Date: Sat, 18 Sep 2004 10:27:46 -0500 From: "Mike Heniff" <m.heniff at earthlink.net> Subject: Dixie Cup Call for Entries and Judges The Houston Foam Rangers present the 21st Annual Dixie Cup and will be celebrating our 21 Vegas-style. The event dates are October 14-16, 2004 with Dixie Cup central being the Comfort Inn at US-59 at Weslyan. Speakers include Dr. Charles Bamforth from UC-Davis, Randy Thiel of Brewery Ommegang, homebrew pioneer and author Byron Burch, Chip McElroy from Live Oak Brewing in Austin, and of course, Fred Eckhardt. 135 medals will be awarded in 45 categories! Entries are due by October 1st for $7 (on-line) or $8 (paper). The late entry deadline of October 8th costs $10. Three bottles are required, maximum of two entries per medal category, style guidelines will be the 2004 BJCP guidelines. Category splits are located on the website at www.foamrangers.com Judging will be held on Sunday, October 10th starting at 10 AM at the Saint Arnold Brewery. Judging continues on Tuesday, October 12, 6 PM at the Saint Arnold Brewery. Judging at the event hotel will be on noon Friday October 15 and again at noon Saturday October 16. If you need more information, visit the website www.foamrangers.com or email Ed Moore at dixiecup at foamrangers.com Hope to see you there! Return to table of contents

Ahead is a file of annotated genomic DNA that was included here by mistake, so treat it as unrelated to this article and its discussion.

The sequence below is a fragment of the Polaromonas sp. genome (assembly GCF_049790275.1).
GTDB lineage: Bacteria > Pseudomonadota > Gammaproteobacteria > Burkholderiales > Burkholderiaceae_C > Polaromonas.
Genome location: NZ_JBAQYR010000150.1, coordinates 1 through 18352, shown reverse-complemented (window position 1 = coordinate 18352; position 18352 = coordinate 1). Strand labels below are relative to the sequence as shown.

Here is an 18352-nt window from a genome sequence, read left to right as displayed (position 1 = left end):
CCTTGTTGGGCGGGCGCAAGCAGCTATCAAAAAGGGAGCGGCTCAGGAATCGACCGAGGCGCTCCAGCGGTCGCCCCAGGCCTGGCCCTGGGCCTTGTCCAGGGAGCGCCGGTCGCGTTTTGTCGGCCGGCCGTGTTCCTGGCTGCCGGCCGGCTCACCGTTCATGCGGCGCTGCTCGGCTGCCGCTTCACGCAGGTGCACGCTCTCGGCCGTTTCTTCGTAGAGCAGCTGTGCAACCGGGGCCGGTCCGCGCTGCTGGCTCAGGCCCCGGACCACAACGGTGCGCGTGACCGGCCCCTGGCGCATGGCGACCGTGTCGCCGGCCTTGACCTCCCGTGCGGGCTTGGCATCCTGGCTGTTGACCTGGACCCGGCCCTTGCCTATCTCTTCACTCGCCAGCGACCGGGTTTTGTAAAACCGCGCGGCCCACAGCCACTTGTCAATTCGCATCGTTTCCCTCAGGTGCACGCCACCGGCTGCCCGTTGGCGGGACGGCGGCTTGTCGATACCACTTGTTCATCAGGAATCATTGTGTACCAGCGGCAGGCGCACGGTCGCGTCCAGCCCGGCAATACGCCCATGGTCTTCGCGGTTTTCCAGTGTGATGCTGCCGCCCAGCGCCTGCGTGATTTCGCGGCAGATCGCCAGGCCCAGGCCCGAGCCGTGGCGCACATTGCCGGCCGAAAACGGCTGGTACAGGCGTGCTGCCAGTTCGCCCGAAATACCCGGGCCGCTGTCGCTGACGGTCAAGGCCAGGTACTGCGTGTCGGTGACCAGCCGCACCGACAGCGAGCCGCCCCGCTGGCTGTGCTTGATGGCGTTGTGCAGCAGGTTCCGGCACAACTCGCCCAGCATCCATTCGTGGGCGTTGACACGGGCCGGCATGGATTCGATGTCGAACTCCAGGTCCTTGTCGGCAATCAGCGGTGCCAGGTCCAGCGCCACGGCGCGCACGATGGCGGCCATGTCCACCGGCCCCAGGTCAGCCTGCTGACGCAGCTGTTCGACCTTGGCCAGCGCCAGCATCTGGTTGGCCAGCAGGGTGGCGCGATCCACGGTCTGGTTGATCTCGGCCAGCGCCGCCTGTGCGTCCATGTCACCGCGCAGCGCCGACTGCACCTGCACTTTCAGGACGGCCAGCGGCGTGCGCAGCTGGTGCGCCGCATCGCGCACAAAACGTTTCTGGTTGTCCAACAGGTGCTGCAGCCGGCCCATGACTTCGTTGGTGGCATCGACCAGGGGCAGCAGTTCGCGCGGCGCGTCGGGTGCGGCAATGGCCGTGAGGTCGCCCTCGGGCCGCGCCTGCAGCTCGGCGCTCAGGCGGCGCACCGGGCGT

Date: Sun, 19 Sep 2004 11:32:50 -0400 From: "Bill Pierce" <BillPierce at aol.com> Subject: Formula for estimating O.G. with refractometer & hydrometer (Caution: this is geeky and involves math.) I'm doing a little experimenting with a refractometer and a hydrometer and some commercial beers. In the January/February 2001 Zymurgy Louis Bonham provides a formula for calculating the specific gravity of a beer when the O.G. is known and a refractometer measurement is taken: SG = 1.001843 - (0.002318474 * OG) - (0.000007775 * OG^2) - (0.000000034 * OG^3) + (0.00574 * R) + (0.00003344 * R^2) + (0.000000086 * R^3) SG and OG are expressed in degrees Plato and R in Brix. He also provides a simplified version of the above formula: SG = (1.53 * R) - (0.59 * OG) This implies that it's also possible to estimate the O.G. of a beer when you have both a refractometer reading and a hydrometer reading. Using the simplified version of the formula and solving for O.G., the formula is : OG = (2.593 * R) - (1.695 * SG) However, the results using the simplified version don't seem to be quite as accurate. I'm wondering if any of you beer math geeks have the more complex formula above solved for O.G., or software that can solve it. Bill Pierce Cellar Door Homebrewery Burlington, Ontario BillPierce(at)aol.com Return to table of contents